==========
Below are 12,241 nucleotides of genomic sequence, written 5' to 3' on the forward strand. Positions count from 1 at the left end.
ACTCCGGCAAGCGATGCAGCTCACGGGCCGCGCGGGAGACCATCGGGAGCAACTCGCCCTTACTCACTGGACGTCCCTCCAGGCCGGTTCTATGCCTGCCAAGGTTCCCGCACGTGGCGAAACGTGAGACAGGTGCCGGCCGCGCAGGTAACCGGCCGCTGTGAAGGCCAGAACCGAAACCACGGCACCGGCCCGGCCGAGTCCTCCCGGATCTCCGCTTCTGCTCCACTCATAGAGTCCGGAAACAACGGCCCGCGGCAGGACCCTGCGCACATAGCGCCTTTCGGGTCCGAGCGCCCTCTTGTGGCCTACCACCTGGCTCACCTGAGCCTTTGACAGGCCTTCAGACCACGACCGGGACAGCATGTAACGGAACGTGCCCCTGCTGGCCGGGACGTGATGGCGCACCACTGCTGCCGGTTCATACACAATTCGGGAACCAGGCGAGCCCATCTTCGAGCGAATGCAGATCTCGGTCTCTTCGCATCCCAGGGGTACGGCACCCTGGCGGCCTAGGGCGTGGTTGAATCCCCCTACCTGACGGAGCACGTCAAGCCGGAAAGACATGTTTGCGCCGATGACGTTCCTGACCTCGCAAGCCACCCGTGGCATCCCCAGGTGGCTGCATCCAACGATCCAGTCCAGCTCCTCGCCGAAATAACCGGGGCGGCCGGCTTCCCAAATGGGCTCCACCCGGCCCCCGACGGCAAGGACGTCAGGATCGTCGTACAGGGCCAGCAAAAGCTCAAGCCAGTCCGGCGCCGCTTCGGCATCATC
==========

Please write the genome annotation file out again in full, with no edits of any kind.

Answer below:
Below are 12,241 nucleotides of genomic sequence, written 5' to 3' on the forward strand. Positions count from 1 at the left end.
ACTCCGGCAAGCGATGCAGCTCACGGGCCGCGCGGGAGACCATCGGGAGCAACTCGCCCTTACTCACTGGACGTCCCTCCAGGCCGGTTCTATGCCTGCCAAGGTTCCCGCACGTGGCGAAACGTGAGACAGGTGCCGGCCGCGCAGGTAACCGGCCGCTGTGAAGGCCAGAACCGAAACCACGGCACCGGCCCGGCCGAGTCCTCCCGGATCTCCGCTTCTGCTCCACTCATAGAGTCCGGAAACAACGGCCCGCGGCAGGACCCTGCGCACATAGCGCCTTTCGGGTCCGAGCGCCCTCTTGTGGCCTACCACCTGGCTCACCTGAGCCTTTGACAGGCCTTCAGACCACGACCGGGACAGCATGTAACGGAACGTGCCCCTGCTGGCCGGGACGTGATGGCGCACCACTGCTGCCGGTTCATACACAATTCGGGAACCAGGCGAGCCCATCTTCGAGCGAATGCAGATCTCGGTCTCTTCGCATCCCAGGGGTACGGCACCCTGGCGGCCTAGGGCGTGGTTGAATCCCCCTACCTGACGGAGCACGTCAAGCCGGAAAGACATGTTTGCGCCGATGACGTTCCTGACCTCGCAAGCCACCCGTGGCATCCCCAGGTGGCTGCATCCAACGATCCAGTCCAGCTCCTCGCCGAAATAACCGGGGCGGCCGGCTTCCCAAATGGGCTCCACCCGGCCCCCGACGGCAAGGACGTCAGGATCGTCGTACAGGGCCAGCAAAAGCTCAAGCCAGTCCGGCGCCGCTTCGGCATCATC